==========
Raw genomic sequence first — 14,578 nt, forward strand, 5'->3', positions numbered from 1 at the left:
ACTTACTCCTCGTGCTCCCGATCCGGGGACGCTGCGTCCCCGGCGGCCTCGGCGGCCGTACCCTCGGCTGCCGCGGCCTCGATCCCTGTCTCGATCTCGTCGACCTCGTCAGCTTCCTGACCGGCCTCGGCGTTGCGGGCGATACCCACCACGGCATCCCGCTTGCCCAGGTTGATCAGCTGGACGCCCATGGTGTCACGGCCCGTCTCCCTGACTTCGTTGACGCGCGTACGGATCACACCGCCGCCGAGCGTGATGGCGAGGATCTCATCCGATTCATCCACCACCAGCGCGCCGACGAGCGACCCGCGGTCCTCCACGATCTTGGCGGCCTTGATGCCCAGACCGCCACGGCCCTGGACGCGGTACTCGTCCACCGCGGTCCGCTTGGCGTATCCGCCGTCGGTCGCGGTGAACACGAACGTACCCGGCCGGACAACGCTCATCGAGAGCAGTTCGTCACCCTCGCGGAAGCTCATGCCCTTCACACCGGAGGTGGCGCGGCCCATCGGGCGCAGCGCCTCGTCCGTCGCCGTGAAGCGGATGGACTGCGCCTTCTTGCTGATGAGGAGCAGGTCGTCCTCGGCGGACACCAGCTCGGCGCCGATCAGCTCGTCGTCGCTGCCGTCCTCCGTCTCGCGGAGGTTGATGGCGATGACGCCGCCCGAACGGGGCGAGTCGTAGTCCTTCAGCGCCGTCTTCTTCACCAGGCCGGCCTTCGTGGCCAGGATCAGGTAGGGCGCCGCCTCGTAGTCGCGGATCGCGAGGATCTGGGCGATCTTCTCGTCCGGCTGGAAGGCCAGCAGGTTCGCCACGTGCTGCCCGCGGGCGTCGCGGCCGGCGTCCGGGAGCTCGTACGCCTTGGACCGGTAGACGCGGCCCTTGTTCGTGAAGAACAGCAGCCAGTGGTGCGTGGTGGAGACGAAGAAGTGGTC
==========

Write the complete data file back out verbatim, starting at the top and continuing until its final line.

Raw genomic sequence first — 14,578 nt, forward strand, 5'->3', positions numbered from 1 at the left:
ACTTACTCCTCGTGCTCCCGATCCGGGGACGCTGCGTCCCCGGCGGCCTCGGCGGCCGTACCCTCGGCTGCCGCGGCCTCGATCCCTGTCTCGATCTCGTCGACCTCGTCAGCTTCCTGACCGGCCTCGGCGTTGCGGGCGATACCCACCACGGCATCCCGCTTGCCCAGGTTGATCAGCTGGACGCCCATGGTGTCACGGCCCGTCTCCCTGACTTCGTTGACGCGCGTACGGATCACACCGCCGCCGAGCGTGATGGCGAGGATCTCATCCGATTCATCCACCACCAGCGCGCCGACGAGCGACCCGCGGTCCTCCACGATCTTGGCGGCCTTGATGCCCAGACCGCCACGGCCCTGGACGCGGTACTCGTCCACCGCGGTCCGCTTGGCGTATCCGCCGTCGGTCGCGGTGAACACGAACGTACCCGGCCGGACAACGCTCATCGAGAGCAGTTCGTCACCCTCGCGGAAGCTCATGCCCTTCACACCGGAGGTGGCGCGGCCCATCGGGCGCAGCGCCTCGTCCGTCGCCGTGAAGCGGATGGACTGCGCCTTCTTGCTGATGAGGAGCAGGTCGTCCTCGGCGGACACCAGCTCGGCGCCGATCAGCTCGTCGTCGCTGCCGTCCTCCGTCTCGCGGAGGTTGATGGCGATGACGCCGCCCGAACGGGGCGAGTCGTAGTCCTTCAGCGCCGTCTTCTTCACCAGGCCGGCCTTCGTGGCCAGGATCAGGTAGGGCGCCGCCTCGTAGTCGCGGATCGCGAGGATCTGGGCGATCTTCTCGTCCGGCTGGAAGGCCAGCAGGTTCGCCACGTGCTGCCCGCGGGCGTCGCGGCCGGCGTCCGGGAGCTCGTACGCCTTGGACCGGTAGACGCGGCCCTTGTTCGTGAAGAACAGCAGCCAGTGGTGCGTGGTGGAGACGAAGAAGTGGTC